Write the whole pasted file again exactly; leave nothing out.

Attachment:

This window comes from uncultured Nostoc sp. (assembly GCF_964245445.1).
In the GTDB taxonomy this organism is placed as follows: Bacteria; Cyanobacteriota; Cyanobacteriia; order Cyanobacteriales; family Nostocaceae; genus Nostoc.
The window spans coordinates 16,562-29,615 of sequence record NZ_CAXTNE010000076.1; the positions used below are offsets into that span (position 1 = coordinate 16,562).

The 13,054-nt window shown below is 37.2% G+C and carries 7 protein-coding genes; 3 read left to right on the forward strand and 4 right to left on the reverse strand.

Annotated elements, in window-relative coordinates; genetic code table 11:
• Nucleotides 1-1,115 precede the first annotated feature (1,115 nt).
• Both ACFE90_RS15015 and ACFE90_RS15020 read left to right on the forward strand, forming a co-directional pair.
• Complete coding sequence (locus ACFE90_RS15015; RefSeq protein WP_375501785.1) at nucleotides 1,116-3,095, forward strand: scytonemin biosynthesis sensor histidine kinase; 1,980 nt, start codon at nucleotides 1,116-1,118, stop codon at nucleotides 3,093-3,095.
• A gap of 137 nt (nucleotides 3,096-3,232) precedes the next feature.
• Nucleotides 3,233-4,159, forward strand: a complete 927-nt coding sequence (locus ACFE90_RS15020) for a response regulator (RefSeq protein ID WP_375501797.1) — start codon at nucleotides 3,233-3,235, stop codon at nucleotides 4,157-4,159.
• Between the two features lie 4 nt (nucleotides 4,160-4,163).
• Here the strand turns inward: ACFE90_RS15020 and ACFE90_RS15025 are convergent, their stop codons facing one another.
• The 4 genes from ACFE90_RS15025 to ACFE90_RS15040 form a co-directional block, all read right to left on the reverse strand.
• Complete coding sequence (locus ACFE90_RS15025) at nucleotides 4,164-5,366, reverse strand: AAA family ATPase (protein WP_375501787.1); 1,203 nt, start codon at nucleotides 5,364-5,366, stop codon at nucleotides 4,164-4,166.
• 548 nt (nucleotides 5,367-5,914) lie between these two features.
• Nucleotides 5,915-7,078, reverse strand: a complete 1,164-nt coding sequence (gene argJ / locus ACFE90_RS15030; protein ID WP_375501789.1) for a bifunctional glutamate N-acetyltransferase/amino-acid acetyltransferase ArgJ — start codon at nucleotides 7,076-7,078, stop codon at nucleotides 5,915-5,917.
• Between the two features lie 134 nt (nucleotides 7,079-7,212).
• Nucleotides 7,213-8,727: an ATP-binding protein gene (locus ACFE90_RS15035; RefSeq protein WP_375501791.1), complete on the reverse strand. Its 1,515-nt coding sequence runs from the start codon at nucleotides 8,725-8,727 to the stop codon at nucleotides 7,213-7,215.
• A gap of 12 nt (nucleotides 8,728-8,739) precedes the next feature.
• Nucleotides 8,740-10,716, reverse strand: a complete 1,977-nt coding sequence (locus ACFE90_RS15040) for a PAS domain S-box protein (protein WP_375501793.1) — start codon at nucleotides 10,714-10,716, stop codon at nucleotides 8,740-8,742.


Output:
This window comes from uncultured Nostoc sp. (assembly GCF_964245445.1).
In the GTDB taxonomy this organism is placed as follows: Bacteria; Cyanobacteriota; Cyanobacteriia; order Cyanobacteriales; family Nostocaceae; genus Nostoc.
The window spans coordinates 16,562-29,615 of sequence record NZ_CAXTNE010000076.1; the positions used below are offsets into that span (position 1 = coordinate 16,562).

The 13,054-nt window shown below is 37.2% G+C and carries 7 protein-coding genes; 3 read left to right on the forward strand and 4 right to left on the reverse strand.

Annotated elements, in window-relative coordinates; genetic code table 11:
• Nucleotides 1-1,115 precede the first annotated feature (1,115 nt).
• Both ACFE90_RS15015 and ACFE90_RS15020 read left to right on the forward strand, forming a co-directional pair.
• Complete coding sequence (locus ACFE90_RS15015; RefSeq protein WP_375501785.1) at nucleotides 1,116-3,095, forward strand: scytonemin biosynthesis sensor histidine kinase; 1,980 nt, start codon at nucleotides 1,116-1,118, stop codon at nucleotides 3,093-3,095.
• A gap of 137 nt (nucleotides 3,096-3,232) precedes the next feature.
• Nucleotides 3,233-4,159, forward strand: a complete 927-nt coding sequence (locus ACFE90_RS15020) for a response regulator (RefSeq protein ID WP_375501797.1) — start codon at nucleotides 3,233-3,235, stop codon at nucleotides 4,157-4,159.
• Between the two features lie 4 nt (nucleotides 4,160-4,163).
• Here the strand turns inward: ACFE90_RS15020 and ACFE90_RS15025 are convergent, their stop codons facing one another.
• The 4 genes from ACFE90_RS15025 to ACFE90_RS15040 form a co-directional block, all read right to left on the reverse strand.
• Complete coding sequence (locus ACFE90_RS15025) at nucleotides 4,164-5,366, reverse strand: AAA family ATPase (protein WP_375501787.1); 1,203 nt, start codon at nucleotides 5,364-5,366, stop codon at nucleotides 4,164-4,166.
• 548 nt (nucleotides 5,367-5,914) lie between these two features.
• Nucleotides 5,915-7,078, reverse strand: a complete 1,164-nt coding sequence (gene argJ / locus ACFE90_RS15030; protein ID WP_375501789.1) for a bifunctional glutamate N-acetyltransferase/amino-acid acetyltransferase ArgJ — start codon at nucleotides 7,076-7,078, stop codon at nucleotides 5,915-5,917.
• Between the two features lie 134 nt (nucleotides 7,079-7,212).
• Nucleotides 7,213-8,727: an ATP-binding protein gene (locus ACFE90_RS15035; RefSeq protein WP_375501791.1), complete on the reverse strand. Its 1,515-nt coding sequence runs from the start codon at nucleotides 8,725-8,727 to the stop codon at nucleotides 7,213-7,215.
• A gap of 12 nt (nucleotides 8,728-8,739) precedes the next feature.
• Nucleotides 8,740-10,716, reverse strand: a complete 1,977-nt coding sequence (locus ACFE90_RS15040) for a PAS domain S-box protein (protein WP_375501793.1) — start codon at nucleotides 10,714-10,716, stop codon at nucleotides 8,740-8,742.